Stas: One of the most memorable stories was of a Muslim family we met in the Western Rhodope Mountains. They had gathered in the middle of the hills to celebrate Ramadan with their grandmother – three generations had come together, walking for hours to reach the mountain shelter, where the old woman was living and taking care of her few cows and collecting mushrooms in the summer. Even though the family was just scraping by, they welcomed us as old friends and sent us away with bags full of gifts: jam, honey and yogurt.
Another story was the one of a Bulgarian novelist and her husband who had come back from Paris to live in an abandoned village in the middle of nowhere, where only six people lived. They created an art center, rebuilt a few old houses and organized workshops all summer long. Since and because they started their work there, a couple of young families had bought houses in the village.
Yasen: The people are the ones who make a place significant. I believe that the right way to explore the world is through the different cultures and people you meet. It was one of the first villages we reached, on our third day probably. We saw a group of four to five old men who were just chilling at a table. We asked to sit next to them and they immediately invited us. It seemed that they just needed to talk with someone new and share their stories, which was exactly what we were searching for.
We ended up with a bag full of stories and gifts – watermelons, tomatoes, bread, hot chocolate and even kebaps (roasted meats). We learned that years ago this was the village that had the most educated people in Bulgaria. Among the people at the table, there was an ex-aviator, priest-poet and an ex-politician. They were extremely kind, and they even phoned us during the journey to ask us if everything was alright.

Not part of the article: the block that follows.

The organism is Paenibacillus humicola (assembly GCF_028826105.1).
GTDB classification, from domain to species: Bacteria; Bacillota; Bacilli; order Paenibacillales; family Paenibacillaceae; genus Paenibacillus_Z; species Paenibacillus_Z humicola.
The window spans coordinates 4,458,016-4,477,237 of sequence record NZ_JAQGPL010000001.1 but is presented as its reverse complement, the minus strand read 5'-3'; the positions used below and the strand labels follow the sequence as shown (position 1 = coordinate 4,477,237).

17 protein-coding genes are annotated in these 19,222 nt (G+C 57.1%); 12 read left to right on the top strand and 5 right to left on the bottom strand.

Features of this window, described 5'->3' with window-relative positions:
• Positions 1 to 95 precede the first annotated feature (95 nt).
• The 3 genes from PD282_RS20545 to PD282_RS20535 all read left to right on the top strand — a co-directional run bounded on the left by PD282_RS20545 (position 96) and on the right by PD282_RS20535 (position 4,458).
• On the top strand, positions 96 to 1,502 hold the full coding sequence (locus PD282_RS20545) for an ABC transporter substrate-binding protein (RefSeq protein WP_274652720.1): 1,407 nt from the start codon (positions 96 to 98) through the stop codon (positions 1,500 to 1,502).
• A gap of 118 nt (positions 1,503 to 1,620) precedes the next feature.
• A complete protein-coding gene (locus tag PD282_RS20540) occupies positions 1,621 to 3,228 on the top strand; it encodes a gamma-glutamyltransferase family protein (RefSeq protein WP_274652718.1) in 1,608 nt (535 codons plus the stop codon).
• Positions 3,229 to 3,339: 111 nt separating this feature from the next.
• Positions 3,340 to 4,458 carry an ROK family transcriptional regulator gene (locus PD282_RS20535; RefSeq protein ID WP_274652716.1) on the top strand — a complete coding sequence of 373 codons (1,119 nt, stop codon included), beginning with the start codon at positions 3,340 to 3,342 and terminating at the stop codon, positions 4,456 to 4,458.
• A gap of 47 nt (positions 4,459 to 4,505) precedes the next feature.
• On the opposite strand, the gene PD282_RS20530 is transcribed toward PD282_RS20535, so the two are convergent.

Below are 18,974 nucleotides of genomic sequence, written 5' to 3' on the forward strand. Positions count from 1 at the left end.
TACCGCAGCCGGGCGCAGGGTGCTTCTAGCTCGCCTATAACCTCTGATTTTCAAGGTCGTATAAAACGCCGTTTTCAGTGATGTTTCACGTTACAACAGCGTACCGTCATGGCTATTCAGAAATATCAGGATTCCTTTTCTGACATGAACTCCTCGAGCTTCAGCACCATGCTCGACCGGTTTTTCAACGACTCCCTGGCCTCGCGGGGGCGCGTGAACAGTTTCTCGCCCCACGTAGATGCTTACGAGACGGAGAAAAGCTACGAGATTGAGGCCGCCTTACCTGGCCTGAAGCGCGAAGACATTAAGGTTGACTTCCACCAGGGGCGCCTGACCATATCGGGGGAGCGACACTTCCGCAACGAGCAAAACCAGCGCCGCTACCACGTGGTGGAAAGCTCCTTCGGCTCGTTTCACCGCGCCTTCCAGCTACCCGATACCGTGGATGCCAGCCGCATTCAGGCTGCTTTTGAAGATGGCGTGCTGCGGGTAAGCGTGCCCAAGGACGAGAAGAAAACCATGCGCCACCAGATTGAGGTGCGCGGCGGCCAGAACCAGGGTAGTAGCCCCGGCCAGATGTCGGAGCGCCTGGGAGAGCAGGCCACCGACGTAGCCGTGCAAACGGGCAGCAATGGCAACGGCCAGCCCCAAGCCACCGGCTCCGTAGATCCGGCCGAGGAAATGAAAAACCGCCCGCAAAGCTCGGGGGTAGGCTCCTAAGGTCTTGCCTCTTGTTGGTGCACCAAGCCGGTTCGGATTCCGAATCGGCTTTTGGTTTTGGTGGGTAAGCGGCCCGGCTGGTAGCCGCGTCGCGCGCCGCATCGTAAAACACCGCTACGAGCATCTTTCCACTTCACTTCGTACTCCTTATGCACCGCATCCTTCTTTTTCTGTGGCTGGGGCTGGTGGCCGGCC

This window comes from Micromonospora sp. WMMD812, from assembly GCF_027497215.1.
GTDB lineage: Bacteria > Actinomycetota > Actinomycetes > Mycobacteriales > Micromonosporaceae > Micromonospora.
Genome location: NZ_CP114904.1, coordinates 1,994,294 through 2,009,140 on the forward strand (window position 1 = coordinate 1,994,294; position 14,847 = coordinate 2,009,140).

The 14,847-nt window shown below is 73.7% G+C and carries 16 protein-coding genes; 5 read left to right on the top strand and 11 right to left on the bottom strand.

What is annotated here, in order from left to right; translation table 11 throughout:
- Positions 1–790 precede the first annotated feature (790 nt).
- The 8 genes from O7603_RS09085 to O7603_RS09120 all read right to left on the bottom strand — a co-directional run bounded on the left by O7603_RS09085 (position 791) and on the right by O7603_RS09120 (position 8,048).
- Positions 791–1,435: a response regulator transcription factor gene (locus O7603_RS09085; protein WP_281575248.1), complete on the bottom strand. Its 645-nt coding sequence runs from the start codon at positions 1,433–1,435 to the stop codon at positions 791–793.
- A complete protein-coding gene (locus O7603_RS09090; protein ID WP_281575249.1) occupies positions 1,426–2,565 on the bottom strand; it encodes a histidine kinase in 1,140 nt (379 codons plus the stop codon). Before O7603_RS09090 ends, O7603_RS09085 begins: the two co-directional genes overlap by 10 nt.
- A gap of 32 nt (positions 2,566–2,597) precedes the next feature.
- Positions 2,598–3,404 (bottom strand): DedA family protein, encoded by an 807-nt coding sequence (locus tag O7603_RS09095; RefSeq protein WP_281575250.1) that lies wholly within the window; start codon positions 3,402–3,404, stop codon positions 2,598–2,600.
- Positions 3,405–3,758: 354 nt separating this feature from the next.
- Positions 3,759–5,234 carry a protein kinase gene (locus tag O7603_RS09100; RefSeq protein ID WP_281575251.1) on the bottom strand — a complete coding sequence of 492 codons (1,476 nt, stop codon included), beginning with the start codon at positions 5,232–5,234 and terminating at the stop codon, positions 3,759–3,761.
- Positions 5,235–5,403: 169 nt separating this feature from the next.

Chris: The adventure definitely taught me to step out of my comfort zone and step into the unknown. Honestly, waking up and not knowing where I’m going to spend the same night or what I’m going to eat, if I’m going to eat at all, is a little bit scary. But that’s where the adventure lives. Sometimes in my personal life, I feel completely overwhelmed by problems, not knowing where exactly I am heading, but now I know more than ever that I – that we – are exactly where we need to be. For every problem, God has already taken care of it. It’s all just part of the greatest journey called life.
Stas: The adventure taught us to get rid of all prejudice, to be kind and open to different people we meet on a journey, because yes, we are different, but no matter race or religion, we are all people. What unites us is our kindness to each other. We learned a bit about what there is under the hood of a car too – useful on a long road trip like that. As for the next goal: I would love to do a journey by bike, maybe somewhere further away from home… who knows.
Yasen: It taught me how to get out of my comfort zone and be more adventurous. It gave me hope that Bulgaria is a unique country with great potential. It’s beauty is magnificent. Most of all, it showed me that there are so many kind and friendly people, who are willing to help you, no matter how much they have or how they feel. As they say, goodness will always prevail. All the prejudices concerning Bulgaria are a myth, and you must explore it to understand it! It is a must-see!
We haven’t really planned the next goal. We have ideas for bigger trips – Africa, Asia, South America. We want to continue to share the beauty of the small places. We know that, when it’s the right time, we will get there. This is just the beginning!
You can follow the adventure on its official Facebook page.